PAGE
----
While mining is nothing new, with archeologists finding evidence that the history of mining goes back to the ancient world, it is rare these days to find mines that have continued to produce on a commercial scale. Here are some of the oldest mines still in operation.
1. Khewra salt mine
Dating back as far as the era of Alexander the Great, Khewra is considered the oldest salt mine in the history of mining and second largest salt deposit in the world. The story of its discovery, according to The Times, goes back to circa 320BC, when some of Alexander’s troops stationed in what is now the Punjab Region of Pakistan found their horses licking the stone ground. Out of curiosity, the soldiers copied their equestrian friends, noticing that it tasted rather salty.
Mining salt as a trading commodity did not commence until the Mughal era in the 16th century, and it wasn’t until 1872 that the main tunnel was developed by British mining engineer Dr H Warth, on behalf of the British colonial powers. During the early years of British rule, the salt mine churned out around 28,000t to 30,000t per year of salt.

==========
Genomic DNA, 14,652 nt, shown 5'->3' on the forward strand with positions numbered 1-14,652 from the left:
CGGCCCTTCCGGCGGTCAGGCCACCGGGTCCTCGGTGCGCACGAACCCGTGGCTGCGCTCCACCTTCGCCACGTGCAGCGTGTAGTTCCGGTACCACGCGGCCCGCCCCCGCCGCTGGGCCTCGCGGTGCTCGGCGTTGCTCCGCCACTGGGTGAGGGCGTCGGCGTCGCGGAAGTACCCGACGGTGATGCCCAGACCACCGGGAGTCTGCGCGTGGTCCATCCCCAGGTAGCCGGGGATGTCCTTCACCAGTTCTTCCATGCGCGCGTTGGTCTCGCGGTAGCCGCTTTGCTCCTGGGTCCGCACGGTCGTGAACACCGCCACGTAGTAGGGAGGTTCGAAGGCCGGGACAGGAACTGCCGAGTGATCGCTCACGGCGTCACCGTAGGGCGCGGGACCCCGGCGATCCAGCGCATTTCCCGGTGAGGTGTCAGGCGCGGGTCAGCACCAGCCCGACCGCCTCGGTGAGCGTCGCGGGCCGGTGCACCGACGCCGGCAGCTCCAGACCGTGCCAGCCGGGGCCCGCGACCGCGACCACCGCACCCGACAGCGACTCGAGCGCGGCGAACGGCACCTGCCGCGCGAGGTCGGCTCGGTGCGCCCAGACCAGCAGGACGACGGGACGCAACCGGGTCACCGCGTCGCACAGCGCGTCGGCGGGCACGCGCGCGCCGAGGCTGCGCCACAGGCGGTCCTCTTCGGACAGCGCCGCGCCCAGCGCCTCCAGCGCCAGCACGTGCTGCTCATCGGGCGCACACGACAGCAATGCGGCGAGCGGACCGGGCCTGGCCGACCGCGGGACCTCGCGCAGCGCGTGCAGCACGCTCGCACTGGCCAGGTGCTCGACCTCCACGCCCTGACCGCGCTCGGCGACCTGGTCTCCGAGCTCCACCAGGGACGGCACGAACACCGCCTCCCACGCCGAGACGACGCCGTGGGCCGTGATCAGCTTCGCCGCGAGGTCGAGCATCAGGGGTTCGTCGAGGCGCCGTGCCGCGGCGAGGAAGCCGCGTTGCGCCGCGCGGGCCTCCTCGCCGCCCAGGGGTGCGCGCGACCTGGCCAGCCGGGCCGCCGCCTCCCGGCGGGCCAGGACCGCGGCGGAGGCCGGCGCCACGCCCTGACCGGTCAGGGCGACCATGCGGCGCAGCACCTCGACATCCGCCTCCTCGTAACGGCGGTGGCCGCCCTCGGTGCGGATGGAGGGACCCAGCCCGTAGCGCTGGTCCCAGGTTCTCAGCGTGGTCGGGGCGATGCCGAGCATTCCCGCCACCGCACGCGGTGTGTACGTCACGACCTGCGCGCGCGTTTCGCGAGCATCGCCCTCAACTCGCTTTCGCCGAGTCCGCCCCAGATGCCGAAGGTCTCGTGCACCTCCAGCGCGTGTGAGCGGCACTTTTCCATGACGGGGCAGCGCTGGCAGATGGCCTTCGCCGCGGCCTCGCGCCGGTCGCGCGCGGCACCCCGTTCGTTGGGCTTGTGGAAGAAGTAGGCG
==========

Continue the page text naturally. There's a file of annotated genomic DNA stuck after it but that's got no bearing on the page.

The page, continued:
After gaining independence, the Pakistan Mineral Development Corporation managed the mine, which to this day remains the largest source of salt in the country, producing more than 350,000t of halite (salt mineral) per year, at a purity of around 99%. In total, the mine is predicted to have between 82 million tonnes (mt) and 600mt of salt, depending on the estimate.
The mine consists of nineteen stories, eleven of which are stationed underground, and has a total length of around 40km. Salt from Khewra is known across the world as Himalayan salt and is most recognisable by its pink colour, although it also exists in red, off-white and colourless. In 2003, Khewra produced 385,000t of Himalayan salt and, at this rate, the reserves are expected to last around another 350 years.